Broken Systems Within Balochistan

Broken Systems Within Balochistan
It’s not possible to fix the unfixable. This is the mantra I heard constantly in the distressed districts of southern Balochistan. Where does one begin when everything has collapsed? Is it unfixable?

This is my second visit to oversee funds raised for relief interventions in Balochistan, since the catastrophic rains and floods in the province. The incessant rains have brought misery to so many here. In a first, the incessant rain did not stop for 100 hours with only a few hours of intermittent relief. There was no electricity for eight straight days. The administration did not think it wise to restore it in fear of the electrical wires strewn about would kill and injure lives.

This time, my relief work took me to Naseerabad, Jaffrabad, Usta Muhammad Sobatpur and Jhal Magzi. The entire area looks broken and reflects the spirit of the vulnerable whose lives are already hanging by a thread. The population density in these areas varies; Naseerabad has 500,000 citizens, Jaffrabad has 500,000, Usta Muhammad has 185,000, Sobatpur 200,000, and Jhal Magzi 149,000.

The 2017 census states the area has approximately 160,000-170,000 people. These numbers must be taken with a bucket of salt when one factors in the galloping birth rates, evident if one travels to these parts. The lack of CNIC for women doesn’t provide us with an accurate census. Each family has a minimum of 5-8 children. Some 90 percent of the population is poor.

These observations clearly do not tally with the province’s population profiles.

Balochistan’s 2021 budget passed by the Balochistan Assembly was approximately Rs550 billion. With a federal transfer under the National Financial Commission award of Rs314 billion, thereby giving them a deficit of Rs245bn. The province does not raise enough direct taxes. There is no industry or industrialization nor formal businesses under local taxation. Pakistan does not tax its agriculturalists. I am unaware whether taxes are collected in Balochistan.

The expenditure on government salaries is approximately Rs340 billion. This is the exact amount of the NFC award. The health budget of 2021 was Rs33 billion -- give or take 10 percent of the NFC award or 5 percent of the overall provincial budget.

There is no money to spend on the people of Balochistan after salaries of government officials are dispatched. No wonder, when the calamity of this proportion hit southern Balochistan, the district health quarters and the basic health units were unprepared to help the most vulnerable.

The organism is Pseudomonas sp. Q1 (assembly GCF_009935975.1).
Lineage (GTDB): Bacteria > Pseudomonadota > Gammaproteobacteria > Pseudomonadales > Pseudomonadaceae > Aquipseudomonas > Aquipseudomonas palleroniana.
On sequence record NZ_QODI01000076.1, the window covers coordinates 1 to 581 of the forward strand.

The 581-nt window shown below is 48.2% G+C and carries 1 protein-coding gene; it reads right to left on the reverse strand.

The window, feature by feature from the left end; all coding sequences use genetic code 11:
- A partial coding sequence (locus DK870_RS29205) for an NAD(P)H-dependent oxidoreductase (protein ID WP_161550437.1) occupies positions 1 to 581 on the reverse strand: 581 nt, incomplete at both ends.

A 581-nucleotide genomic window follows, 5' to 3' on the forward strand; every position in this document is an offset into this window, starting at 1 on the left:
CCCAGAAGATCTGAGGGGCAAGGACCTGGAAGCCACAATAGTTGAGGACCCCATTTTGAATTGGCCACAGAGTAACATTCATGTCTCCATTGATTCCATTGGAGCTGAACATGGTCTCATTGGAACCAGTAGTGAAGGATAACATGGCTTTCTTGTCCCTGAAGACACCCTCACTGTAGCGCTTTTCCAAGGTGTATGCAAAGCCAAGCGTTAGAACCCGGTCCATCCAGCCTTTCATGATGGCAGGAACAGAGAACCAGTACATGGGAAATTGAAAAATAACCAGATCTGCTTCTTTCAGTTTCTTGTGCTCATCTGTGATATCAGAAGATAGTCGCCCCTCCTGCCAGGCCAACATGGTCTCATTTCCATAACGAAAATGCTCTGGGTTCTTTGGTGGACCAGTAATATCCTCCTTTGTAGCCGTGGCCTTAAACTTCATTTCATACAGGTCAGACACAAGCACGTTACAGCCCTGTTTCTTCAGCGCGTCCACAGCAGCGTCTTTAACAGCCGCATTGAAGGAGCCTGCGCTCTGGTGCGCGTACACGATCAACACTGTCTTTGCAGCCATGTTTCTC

At the federal level, all we hear is climate change and reparations for first world emissions causing this ‘natural disaster’. There has been no basic social infrastructure for these citizens who are already deprived of the most basic human needs. There are practically no health services for the healthy citizens, let alone those who are vulnerable.

Speaking to health officials in southern Balochistan, each DHQ has 42-46 doctors on the payroll. Official records reveal these districts have 400-500 people on the payroll, including general staff. However, when the calamity hit, barely three or four doctors were physically present in each of the districts.

A lady doctor at a relief camp said, “There are no bathrooms in our basic health units. Where should we go while at work?”

No one can work in these conditions. She added, “We are not given decent or safe housing or transportation.”

This aside, the renumeration expectations of well-qualified doctors do not meet what government offers its health officers. After getting a 5-year MBBS degrees and some qualify with further specialised skills, few want to live in such awful conditions.

There are even fewer female doctors than male, and frankly the need is the other way around acutely.

One doctor shared, “Lady Medical Officers (LMOs) are also expected to go to court for evidence and travel to remote towns on many criminal cases. They are expected to conduct autopsies for evidence in the most unsuitable social environments.”  This aspect of the job is a very serious deterrent for lady doctors in our social cultural environment in south Balochistan”. To address this hindrance in Khuzdar district, the administration removed this expectation from the LMOs. They allocated such tasks exclusively to male doctors. This has had some positive impact on incentivizing women doctors to attend their duty posts. As a result, the attendance of women doctors has increased in Khuzdar.